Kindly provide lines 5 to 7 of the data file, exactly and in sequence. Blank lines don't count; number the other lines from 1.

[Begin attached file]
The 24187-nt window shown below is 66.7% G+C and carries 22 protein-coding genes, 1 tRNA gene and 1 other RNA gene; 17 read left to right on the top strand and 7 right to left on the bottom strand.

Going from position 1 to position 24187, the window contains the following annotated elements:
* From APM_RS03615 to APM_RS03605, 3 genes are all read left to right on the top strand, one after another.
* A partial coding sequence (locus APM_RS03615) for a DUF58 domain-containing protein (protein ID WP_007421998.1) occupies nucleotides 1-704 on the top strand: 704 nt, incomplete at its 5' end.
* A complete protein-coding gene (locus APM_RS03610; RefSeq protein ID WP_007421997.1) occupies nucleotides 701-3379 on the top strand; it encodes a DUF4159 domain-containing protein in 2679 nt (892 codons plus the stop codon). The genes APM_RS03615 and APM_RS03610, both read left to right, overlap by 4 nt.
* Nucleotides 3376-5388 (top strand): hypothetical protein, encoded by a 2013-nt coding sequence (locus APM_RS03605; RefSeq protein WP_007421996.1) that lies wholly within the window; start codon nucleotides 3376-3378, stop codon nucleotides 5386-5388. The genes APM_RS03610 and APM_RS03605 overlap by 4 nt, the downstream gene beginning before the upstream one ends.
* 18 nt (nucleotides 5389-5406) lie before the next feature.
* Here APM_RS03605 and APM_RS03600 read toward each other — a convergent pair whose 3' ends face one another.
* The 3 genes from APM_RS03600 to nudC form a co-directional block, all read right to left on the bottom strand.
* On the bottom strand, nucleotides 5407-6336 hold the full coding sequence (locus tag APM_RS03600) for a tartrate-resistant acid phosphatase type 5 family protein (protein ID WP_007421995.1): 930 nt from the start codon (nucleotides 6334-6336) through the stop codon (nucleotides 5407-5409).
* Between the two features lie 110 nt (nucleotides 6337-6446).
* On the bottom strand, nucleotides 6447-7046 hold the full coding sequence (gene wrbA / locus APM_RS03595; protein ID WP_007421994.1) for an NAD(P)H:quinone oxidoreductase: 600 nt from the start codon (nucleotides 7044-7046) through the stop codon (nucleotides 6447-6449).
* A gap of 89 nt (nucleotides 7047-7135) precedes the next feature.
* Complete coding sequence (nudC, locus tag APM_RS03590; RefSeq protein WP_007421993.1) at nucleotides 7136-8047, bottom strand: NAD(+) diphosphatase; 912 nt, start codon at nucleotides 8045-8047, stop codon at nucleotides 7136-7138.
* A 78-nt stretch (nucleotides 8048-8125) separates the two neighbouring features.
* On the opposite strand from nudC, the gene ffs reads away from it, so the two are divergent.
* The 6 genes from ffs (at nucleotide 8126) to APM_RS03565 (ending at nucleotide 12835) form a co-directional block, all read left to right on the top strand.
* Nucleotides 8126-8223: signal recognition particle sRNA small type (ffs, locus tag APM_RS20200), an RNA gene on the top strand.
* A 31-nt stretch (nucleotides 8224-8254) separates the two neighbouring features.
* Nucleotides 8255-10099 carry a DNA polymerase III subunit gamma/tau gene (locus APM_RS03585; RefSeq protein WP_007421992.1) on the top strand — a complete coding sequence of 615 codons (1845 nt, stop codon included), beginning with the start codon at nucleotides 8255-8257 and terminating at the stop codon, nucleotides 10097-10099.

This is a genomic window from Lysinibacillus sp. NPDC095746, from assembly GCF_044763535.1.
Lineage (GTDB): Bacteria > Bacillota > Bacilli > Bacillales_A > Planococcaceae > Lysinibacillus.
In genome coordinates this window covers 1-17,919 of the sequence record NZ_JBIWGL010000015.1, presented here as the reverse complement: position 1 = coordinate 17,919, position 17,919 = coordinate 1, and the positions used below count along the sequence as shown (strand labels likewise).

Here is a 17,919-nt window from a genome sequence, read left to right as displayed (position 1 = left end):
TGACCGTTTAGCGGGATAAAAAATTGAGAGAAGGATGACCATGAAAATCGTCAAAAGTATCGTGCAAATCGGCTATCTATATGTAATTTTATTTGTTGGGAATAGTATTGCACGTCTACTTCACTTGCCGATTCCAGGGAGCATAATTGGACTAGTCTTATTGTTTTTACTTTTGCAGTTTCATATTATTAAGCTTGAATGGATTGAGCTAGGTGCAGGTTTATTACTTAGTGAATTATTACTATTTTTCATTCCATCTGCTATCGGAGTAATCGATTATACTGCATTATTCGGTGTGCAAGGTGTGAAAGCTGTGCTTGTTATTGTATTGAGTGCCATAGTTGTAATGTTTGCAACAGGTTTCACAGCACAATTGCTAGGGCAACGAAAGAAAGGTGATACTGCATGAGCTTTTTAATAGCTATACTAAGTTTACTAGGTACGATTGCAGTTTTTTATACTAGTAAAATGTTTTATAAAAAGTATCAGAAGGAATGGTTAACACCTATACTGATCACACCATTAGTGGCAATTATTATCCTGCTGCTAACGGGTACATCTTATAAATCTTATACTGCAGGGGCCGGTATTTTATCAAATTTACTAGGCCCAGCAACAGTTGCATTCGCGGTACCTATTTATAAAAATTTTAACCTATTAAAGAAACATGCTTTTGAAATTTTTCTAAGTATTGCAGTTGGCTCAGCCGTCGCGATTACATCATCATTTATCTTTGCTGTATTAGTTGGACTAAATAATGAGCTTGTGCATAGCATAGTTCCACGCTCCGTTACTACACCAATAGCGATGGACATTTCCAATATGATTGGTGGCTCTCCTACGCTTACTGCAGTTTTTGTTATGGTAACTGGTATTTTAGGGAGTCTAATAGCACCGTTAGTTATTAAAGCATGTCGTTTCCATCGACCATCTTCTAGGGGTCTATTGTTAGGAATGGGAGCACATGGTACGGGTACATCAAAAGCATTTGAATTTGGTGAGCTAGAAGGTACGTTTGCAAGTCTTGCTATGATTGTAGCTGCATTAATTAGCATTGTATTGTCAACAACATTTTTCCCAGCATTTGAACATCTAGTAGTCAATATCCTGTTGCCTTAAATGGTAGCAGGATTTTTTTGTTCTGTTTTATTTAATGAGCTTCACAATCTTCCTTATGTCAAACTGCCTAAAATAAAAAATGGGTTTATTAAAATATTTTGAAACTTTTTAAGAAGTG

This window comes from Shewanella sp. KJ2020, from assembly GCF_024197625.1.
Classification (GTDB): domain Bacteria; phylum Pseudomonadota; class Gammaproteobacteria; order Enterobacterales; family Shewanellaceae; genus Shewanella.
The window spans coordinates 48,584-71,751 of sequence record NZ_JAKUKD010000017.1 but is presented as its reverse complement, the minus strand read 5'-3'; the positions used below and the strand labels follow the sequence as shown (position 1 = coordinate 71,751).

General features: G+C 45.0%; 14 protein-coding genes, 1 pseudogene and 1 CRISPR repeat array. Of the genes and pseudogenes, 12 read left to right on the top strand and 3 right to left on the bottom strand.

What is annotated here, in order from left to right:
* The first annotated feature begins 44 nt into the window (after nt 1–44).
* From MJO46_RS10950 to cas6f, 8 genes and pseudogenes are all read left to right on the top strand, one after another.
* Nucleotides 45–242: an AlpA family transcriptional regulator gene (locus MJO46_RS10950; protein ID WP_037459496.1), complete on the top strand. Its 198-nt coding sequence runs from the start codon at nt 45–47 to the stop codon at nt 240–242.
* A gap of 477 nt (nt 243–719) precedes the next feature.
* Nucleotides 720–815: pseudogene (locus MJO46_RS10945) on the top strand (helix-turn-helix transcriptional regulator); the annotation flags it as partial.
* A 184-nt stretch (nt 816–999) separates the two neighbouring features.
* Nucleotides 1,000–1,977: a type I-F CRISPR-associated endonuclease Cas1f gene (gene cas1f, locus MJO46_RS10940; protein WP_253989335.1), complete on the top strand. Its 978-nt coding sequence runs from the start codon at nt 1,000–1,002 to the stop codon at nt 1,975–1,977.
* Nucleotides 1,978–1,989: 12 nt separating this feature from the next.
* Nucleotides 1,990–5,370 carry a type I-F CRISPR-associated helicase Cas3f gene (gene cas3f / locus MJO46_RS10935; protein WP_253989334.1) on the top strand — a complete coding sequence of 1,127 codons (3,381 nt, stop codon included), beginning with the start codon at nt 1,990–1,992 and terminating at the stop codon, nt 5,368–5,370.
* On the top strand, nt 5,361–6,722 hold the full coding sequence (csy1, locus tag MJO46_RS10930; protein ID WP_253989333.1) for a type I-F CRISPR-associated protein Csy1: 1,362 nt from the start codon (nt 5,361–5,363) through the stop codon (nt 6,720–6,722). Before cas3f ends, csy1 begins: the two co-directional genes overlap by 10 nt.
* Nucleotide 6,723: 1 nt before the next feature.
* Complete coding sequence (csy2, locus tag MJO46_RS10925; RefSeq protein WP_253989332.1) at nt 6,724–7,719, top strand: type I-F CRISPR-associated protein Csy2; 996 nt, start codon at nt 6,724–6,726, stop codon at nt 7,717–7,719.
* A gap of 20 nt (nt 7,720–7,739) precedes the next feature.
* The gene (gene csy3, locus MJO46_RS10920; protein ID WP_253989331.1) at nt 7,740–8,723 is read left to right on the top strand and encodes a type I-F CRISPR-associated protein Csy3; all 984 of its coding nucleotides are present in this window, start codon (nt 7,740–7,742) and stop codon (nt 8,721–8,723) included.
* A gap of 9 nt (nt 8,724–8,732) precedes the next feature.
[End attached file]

* A complete protein-coding gene (locus APM_RS03610; RefSeq protein ID WP_007421997.1) occupies nucleotides 701-3379 on the top strand; it encodes a DUF4159 domain-containing protein in 2679 nt (892 codons plus the stop codon). The genes APM_RS03615 and APM_RS03610, both read left to right, overlap by 4 nt.
* Nucleotides 3376-5388 (top strand): hypothetical protein, encoded by a 2013-nt coding sequence (locus APM_RS03605; RefSeq protein WP_007421996.1) that lies wholly within the window; start codon nucleotides 3376-3378, stop codon nucleotides 5386-5388. The genes APM_RS03610 and APM_RS03605 overlap by 4 nt, the downstream gene beginning before the upstream one ends.
* 18 nt (nucleotides 5389-5406) lie before the next feature.